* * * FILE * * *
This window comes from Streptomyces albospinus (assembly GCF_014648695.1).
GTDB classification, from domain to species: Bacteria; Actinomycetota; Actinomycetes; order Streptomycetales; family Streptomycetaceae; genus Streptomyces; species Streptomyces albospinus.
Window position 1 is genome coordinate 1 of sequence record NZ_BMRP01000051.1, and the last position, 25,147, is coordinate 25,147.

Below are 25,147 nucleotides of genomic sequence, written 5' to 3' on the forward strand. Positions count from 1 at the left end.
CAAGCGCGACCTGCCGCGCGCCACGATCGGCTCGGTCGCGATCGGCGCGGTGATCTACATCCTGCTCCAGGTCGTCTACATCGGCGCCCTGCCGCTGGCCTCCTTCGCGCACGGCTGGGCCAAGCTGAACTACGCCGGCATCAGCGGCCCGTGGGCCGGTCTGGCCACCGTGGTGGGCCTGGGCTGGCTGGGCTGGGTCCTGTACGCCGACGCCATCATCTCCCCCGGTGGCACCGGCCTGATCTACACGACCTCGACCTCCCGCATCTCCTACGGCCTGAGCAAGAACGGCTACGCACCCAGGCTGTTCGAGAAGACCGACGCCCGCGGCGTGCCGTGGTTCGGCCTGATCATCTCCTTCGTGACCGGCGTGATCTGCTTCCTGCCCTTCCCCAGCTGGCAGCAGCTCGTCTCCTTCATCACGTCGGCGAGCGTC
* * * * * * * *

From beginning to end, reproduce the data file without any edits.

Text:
This window comes from Streptomyces albospinus (assembly GCF_014648695.1).
GTDB classification, from domain to species: Bacteria; Actinomycetota; Actinomycetes; order Streptomycetales; family Streptomycetaceae; genus Streptomyces; species Streptomyces albospinus.
Window position 1 is genome coordinate 1 of sequence record NZ_BMRP01000051.1, and the last position, 25,147, is coordinate 25,147.

Below are 25,147 nucleotides of genomic sequence, written 5' to 3' on the forward strand. Positions count from 1 at the left end.
CAAGCGCGACCTGCCGCGCGCCACGATCGGCTCGGTCGCGATCGGCGCGGTGATCTACATCCTGCTCCAGGTCGTCTACATCGGCGCCCTGCCGCTGGCCTCCTTCGCGCACGGCTGGGCCAAGCTGAACTACGCCGGCATCAGCGGCCCGTGGGCCGGTCTGGCCACCGTGGTGGGCCTGGGCTGGCTGGGCTGGGTCCTGTACGCCGACGCCATCATCTCCCCCGGTGGCACCGGCCTGATCTACACGACCTCGACCTCCCGCATCTCCTACGGCCTGAGCAAGAACGGCTACGCACCCAGGCTGTTCGAGAAGACCGACGCCCGCGGCGTGCCGTGGTTCGGCCTGATCATCTCCTTCGTGACCGGCGTGATCTGCTTCCTGCCCTTCCCCAGCTGGCAGCAGCTCGTCTCCTTCATCACGTCGGCGAGCGTC